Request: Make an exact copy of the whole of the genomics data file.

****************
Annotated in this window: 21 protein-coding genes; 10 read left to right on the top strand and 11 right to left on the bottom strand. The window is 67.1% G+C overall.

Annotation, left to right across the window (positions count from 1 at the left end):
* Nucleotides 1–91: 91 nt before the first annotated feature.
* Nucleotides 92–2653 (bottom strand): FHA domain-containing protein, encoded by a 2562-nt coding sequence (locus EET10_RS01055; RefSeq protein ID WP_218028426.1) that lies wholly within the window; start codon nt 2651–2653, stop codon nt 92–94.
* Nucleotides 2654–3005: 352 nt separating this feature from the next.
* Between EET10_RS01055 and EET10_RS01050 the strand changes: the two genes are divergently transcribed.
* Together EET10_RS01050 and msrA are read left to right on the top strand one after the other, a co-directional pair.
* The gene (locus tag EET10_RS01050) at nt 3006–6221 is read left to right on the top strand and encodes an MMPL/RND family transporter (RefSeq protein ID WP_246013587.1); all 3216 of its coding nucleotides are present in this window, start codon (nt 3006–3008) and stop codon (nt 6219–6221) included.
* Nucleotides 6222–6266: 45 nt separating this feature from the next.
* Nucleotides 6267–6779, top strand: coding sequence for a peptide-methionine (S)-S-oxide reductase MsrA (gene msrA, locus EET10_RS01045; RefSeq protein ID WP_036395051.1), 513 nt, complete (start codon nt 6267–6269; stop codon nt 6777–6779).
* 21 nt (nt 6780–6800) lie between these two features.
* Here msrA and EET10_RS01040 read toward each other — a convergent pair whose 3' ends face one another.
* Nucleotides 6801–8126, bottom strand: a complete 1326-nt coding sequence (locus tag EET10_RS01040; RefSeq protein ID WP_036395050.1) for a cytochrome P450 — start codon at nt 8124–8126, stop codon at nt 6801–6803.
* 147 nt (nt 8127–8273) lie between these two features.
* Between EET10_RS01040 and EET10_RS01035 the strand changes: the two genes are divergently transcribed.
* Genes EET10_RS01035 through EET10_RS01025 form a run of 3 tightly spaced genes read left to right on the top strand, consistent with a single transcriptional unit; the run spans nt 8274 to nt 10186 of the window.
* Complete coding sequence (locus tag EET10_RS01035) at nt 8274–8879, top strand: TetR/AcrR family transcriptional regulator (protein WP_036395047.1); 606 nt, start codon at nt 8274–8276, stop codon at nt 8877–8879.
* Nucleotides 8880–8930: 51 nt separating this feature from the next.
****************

Annotated in this window: 21 protein-coding genes; 10 read left to right on the top strand and 11 right to left on the bottom strand. The window is 67.1% G+C overall.

Annotation, left to right across the window (positions count from 1 at the left end):
* Nucleotides 1–91: 91 nt before the first annotated feature.
* Nucleotides 92–2653 (bottom strand): FHA domain-containing protein, encoded by a 2562-nt coding sequence (locus EET10_RS01055; RefSeq protein ID WP_218028426.1) that lies wholly within the window; start codon nt 2651–2653, stop codon nt 92–94.
* Nucleotides 2654–3005: 352 nt separating this feature from the next.
* Between EET10_RS01055 and EET10_RS01050 the strand changes: the two genes are divergently transcribed.
* Together EET10_RS01050 and msrA are read left to right on the top strand one after the other, a co-directional pair.
* The gene (locus tag EET10_RS01050) at nt 3006–6221 is read left to right on the top strand and encodes an MMPL/RND family transporter (RefSeq protein ID WP_246013587.1); all 3216 of its coding nucleotides are present in this window, start codon (nt 3006–3008) and stop codon (nt 6219–6221) included.
* Nucleotides 6222–6266: 45 nt separating this feature from the next.
* Nucleotides 6267–6779, top strand: coding sequence for a peptide-methionine (S)-S-oxide reductase MsrA (gene msrA, locus EET10_RS01045; RefSeq protein ID WP_036395051.1), 513 nt, complete (start codon nt 6267–6269; stop codon nt 6777–6779).
* 21 nt (nt 6780–6800) lie between these two features.
* Here msrA and EET10_RS01040 read toward each other — a convergent pair whose 3' ends face one another.
* Nucleotides 6801–8126, bottom strand: a complete 1326-nt coding sequence (locus tag EET10_RS01040; RefSeq protein ID WP_036395050.1) for a cytochrome P450 — start codon at nt 8124–8126, stop codon at nt 6801–6803.
* 147 nt (nt 8127–8273) lie between these two features.
* Between EET10_RS01040 and EET10_RS01035 the strand changes: the two genes are divergently transcribed.
* Genes EET10_RS01035 through EET10_RS01025 form a run of 3 tightly spaced genes read left to right on the top strand, consistent with a single transcriptional unit; the run spans nt 8274 to nt 10186 of the window.
* Complete coding sequence (locus tag EET10_RS01035) at nt 8274–8879, top strand: TetR/AcrR family transcriptional regulator (protein WP_036395047.1); 606 nt, start codon at nt 8274–8276, stop codon at nt 8877–8879.
* Nucleotides 8880–8930: 51 nt separating this feature from the next.